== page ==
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Traveling on an Airplane with IBS

Traveling on an Airplane with IBS

Traveling on an airplane is a pain in the butt when struggling with IBS (pun intended). First of all, anxiety triggers my IBS, and I get anxiety whenever I’m on a plane. So needless to say there’s no relaxation when I travel. It doesn’t help when my IBS brings its luggage along with mine also: Anxiety [check]. Gas [check]. Stomach pain [check]. Well, the good thing is at least I only have to pay for one check-in luggage - the rest are all carry-on.

The morning of travel with IBS

Let me start with Point A and work my way to Point Z: As usual, my body wakes me up before the alarm clock that I set on my cell phone, and then I run to the bathroom to do my business. Before any flight, I push as much as I can out of myself so that there’s less pain to deal with during my travels. I have to give myself at least an hour and a half to do this because I tend to go multiple times after I wake up in the morning, so I need a good amount of time to do that and then shower.

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Once I’m done with my bathroom duties, I start to think strategically about what I should eat because I’m afraid of how intense the pain can become during my travels. I make sure I drink enough water and small snacks or sandwiches, and I stay away from greasy, gas-causing food. People with IBS, or similar chronic conditions, know that almost everything we eat can trigger our symptoms, but there are those specific foods that can flare us up. For example, due to my IBS, I’ve become lactose-intolerant, so anything I eat with dairy is like putting a grenade in my stomach just waiting to explode. With that being said, I must make sure when I eat. My portion sizes are minimal and less harmful while I travel.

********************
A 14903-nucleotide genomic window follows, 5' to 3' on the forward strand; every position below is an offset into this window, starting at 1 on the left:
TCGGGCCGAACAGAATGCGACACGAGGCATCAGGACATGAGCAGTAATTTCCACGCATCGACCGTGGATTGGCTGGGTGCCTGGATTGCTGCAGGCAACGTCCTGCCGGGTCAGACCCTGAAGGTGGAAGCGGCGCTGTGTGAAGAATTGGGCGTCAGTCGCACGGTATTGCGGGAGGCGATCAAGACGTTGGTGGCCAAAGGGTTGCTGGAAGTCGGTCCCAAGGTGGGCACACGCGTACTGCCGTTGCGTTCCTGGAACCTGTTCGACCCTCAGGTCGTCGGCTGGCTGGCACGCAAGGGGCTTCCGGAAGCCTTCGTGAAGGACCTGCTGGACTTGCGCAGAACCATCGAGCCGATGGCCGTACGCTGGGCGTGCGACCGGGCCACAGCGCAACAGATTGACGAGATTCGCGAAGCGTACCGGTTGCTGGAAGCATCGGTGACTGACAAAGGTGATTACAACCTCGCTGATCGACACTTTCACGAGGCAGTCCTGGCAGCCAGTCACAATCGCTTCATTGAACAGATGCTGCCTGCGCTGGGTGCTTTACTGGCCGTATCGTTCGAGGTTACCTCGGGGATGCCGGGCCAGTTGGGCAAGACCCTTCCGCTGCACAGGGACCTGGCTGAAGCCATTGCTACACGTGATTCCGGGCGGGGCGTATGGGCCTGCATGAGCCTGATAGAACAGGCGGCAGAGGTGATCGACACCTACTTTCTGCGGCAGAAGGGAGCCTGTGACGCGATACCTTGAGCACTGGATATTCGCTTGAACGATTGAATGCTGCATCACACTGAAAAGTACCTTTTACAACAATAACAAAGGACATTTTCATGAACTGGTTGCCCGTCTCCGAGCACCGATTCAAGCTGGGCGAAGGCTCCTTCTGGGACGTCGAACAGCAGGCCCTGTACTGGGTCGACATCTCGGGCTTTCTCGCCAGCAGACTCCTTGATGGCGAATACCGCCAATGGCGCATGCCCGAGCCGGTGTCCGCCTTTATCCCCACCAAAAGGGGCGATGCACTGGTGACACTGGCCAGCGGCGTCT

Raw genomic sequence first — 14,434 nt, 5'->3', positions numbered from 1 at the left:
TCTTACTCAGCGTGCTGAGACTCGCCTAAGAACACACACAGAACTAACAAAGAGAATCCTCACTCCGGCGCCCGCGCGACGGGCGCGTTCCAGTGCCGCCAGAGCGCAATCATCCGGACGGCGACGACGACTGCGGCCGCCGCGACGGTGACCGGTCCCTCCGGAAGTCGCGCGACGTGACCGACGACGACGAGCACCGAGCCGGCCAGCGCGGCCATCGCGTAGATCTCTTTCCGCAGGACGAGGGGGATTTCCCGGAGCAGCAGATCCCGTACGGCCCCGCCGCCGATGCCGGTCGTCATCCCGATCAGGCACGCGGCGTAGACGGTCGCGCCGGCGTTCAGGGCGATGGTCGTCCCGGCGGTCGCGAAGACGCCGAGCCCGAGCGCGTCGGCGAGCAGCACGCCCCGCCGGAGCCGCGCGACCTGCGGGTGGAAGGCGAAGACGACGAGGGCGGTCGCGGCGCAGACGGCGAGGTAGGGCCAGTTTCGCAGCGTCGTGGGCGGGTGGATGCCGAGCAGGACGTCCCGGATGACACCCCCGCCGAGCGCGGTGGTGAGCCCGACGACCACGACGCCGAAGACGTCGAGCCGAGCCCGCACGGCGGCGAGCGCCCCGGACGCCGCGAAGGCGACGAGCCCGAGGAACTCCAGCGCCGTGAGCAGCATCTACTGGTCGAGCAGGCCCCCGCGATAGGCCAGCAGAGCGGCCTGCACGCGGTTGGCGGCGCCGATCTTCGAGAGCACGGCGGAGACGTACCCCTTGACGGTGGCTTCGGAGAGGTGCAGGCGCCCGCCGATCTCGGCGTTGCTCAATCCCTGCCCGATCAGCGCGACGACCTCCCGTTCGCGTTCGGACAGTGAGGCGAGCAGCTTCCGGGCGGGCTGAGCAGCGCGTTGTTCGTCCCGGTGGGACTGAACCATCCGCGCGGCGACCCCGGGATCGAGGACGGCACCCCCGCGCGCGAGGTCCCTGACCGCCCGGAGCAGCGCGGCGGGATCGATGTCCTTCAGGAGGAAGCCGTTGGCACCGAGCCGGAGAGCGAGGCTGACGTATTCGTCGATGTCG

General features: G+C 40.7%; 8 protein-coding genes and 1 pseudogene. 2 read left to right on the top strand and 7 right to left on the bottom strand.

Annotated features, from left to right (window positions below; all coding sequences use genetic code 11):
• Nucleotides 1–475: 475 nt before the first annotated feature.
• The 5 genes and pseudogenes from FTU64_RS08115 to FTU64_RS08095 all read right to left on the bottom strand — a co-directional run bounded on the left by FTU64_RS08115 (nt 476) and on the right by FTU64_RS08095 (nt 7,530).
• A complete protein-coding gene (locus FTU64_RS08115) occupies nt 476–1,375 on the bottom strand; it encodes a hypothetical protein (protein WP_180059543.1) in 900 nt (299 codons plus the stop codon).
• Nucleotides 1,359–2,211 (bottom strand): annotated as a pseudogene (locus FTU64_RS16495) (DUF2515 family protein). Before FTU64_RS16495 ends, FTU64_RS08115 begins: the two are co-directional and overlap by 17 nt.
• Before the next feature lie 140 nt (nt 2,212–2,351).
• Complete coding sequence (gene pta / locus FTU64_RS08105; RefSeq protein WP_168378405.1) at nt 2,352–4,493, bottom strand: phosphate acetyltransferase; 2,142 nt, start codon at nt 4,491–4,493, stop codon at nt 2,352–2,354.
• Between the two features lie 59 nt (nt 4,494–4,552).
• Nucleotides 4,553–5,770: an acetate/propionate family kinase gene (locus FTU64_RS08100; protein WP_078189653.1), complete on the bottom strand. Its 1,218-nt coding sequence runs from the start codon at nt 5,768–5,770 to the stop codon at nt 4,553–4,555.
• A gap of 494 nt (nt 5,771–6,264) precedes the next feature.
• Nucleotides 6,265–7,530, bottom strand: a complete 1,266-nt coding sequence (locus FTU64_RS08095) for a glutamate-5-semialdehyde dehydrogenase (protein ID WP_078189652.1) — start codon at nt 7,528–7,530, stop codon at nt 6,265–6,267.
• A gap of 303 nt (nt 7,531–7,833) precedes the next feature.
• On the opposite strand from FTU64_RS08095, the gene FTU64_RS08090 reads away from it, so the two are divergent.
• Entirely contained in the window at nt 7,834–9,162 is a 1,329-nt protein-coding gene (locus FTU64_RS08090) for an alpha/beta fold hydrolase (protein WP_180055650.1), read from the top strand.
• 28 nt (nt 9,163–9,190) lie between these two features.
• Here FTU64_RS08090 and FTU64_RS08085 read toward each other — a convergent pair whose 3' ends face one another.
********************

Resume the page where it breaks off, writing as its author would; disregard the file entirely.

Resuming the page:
Airport anxiety with IBS

Once I get through airport security, another stressful rollercoaster on its own, I make it a point to study and be aware of every restroom location near my gate. I prefer privacy when I have to go, so if I can build up the courage, I will definitely rush my way to the family restroom and handle my business. I normally don’t like using public restrooms because, honestly, I trust my own bathroom more. Also, I like to get comfortable and be able take my time without feeling any pressure to rush. For these reasons, I try to do whatever it takes not to upset my IBS, like eating the right food, but, as I mentioned before, traveling gives me anxiety, and anxiety triggers my IBS too.

How do I try to manage my anxiety-you ask? Well, I love music, so I make sure to bring my headphones to distract myself from the pain. Also, It’s easier for me to fall asleep when I have headphones on, and when I sleep I don’t feel the pain or the anxiety as much. Don’t get me wrong, my body still wakes me up to use the restroom on the plane, but that’s because, by that point, all the water I’ve been drinking is screaming to come out. However, when all is said and done, next thing you know, I finally make it to my destination.

Travel with IBS

My point with all of this, is that IBS is a complicated disorder. I truly had to study and get to know my body and habits, and only then was I able to make my life easier while traveling. I can fuss all day about how much harder life is while dealing with a chronic illness, but I choose to suck it up and keep it pushing (no pun intended). If anything, I look at IBS as just an extra companion for the trip because it has taught me a lot about myself that I wasn’t aware of before, so in a sense, I kind of appreciate it. It may be a very annoying companion, but a companion nonetheless.

This article represents the opinions, thoughts, and experiences of the author; none of this content has been paid for by any advertiser. The team does not recommend or endorse any products or treatments discussed herein. Learn more about how we maintain editorial integrity here.

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